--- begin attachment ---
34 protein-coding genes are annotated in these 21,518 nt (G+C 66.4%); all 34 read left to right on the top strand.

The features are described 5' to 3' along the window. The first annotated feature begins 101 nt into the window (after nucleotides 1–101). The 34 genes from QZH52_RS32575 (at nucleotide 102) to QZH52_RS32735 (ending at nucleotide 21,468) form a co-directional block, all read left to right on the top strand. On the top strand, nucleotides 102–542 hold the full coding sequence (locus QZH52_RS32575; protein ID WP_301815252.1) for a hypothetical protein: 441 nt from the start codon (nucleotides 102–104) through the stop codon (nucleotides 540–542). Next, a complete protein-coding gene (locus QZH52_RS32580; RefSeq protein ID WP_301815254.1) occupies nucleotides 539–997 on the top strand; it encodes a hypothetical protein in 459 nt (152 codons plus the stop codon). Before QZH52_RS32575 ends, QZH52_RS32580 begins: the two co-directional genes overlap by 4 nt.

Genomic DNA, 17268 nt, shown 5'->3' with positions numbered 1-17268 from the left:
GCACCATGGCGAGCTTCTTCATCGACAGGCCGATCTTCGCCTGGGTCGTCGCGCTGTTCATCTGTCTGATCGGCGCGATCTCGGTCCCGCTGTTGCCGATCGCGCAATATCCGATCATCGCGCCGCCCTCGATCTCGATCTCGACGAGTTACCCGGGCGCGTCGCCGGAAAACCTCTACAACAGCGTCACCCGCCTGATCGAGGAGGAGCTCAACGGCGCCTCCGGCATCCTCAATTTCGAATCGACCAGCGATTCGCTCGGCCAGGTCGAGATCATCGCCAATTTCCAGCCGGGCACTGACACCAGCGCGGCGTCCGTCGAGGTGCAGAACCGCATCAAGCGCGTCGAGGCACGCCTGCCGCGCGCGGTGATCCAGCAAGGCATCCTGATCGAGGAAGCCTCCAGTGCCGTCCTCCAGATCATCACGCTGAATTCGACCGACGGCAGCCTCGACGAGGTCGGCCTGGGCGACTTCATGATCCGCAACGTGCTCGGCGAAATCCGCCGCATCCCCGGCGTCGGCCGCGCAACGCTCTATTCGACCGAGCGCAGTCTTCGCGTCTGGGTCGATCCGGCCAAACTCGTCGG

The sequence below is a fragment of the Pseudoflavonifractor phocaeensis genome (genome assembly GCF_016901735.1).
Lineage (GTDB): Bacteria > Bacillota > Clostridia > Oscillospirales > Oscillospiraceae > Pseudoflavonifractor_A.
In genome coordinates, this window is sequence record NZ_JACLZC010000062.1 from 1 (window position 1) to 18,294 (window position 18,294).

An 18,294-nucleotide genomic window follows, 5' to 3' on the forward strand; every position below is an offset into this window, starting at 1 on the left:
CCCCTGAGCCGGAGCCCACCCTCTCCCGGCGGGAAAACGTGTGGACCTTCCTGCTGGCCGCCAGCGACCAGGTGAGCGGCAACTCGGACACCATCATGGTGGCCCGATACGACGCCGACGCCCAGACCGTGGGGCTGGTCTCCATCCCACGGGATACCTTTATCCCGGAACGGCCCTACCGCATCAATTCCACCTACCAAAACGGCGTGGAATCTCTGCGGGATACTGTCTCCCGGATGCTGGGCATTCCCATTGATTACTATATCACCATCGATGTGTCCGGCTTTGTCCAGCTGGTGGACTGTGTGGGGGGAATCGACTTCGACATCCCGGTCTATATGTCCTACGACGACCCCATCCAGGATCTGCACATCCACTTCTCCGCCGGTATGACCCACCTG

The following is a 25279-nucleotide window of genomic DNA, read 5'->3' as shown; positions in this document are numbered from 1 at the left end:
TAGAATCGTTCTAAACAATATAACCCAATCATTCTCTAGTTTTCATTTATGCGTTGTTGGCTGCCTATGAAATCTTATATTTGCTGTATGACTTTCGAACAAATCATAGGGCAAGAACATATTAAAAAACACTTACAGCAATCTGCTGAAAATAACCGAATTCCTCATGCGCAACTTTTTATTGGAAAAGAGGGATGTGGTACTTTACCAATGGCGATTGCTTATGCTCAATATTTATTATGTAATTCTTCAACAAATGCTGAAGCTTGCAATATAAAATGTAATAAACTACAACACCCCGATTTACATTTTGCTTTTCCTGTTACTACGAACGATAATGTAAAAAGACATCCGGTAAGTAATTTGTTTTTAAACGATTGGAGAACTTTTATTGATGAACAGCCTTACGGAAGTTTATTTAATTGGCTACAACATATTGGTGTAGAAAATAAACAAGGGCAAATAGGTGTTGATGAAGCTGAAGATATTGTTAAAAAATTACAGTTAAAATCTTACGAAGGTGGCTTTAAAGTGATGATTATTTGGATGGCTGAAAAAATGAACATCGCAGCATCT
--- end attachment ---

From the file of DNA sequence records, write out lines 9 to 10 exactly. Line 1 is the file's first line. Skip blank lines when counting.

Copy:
CCCCTGAGCCGGAGCCCACCCTCTCCCGGCGGGAAAACGTGTGGACCTTCCTGCTGGCCGCCAGCGACCAGGTGAGCGGCAACTCGGACACCATCATGGTGGCCCGATACGACGCCGACGCCCAGACCGTGGGGCTGGTCTCCATCCCACGGGATACCTTTATCCCGGAACGGCCCTACCGCATCAATTCCACCTACCAAAACGGCGTGGAATCTCTGCGGGATACTGTCTCCCGGATGCTGGGCATTCCCATTGATTACTATATCACCATCGATGTGTCCGGCTTTGTCCAGCTGGTGGACTGTGTGGGGGGAATCGACTTCGACATCCCGGTCTATATGTCCTACGACGACCCCATCCAGGATCTGCACATCCACTTCTCCGCCGGTATGACCCACCTG

The following is a 25279-nucleotide window of genomic DNA, read 5'->3' as shown; positions in this document are numbered from 1 at the left end: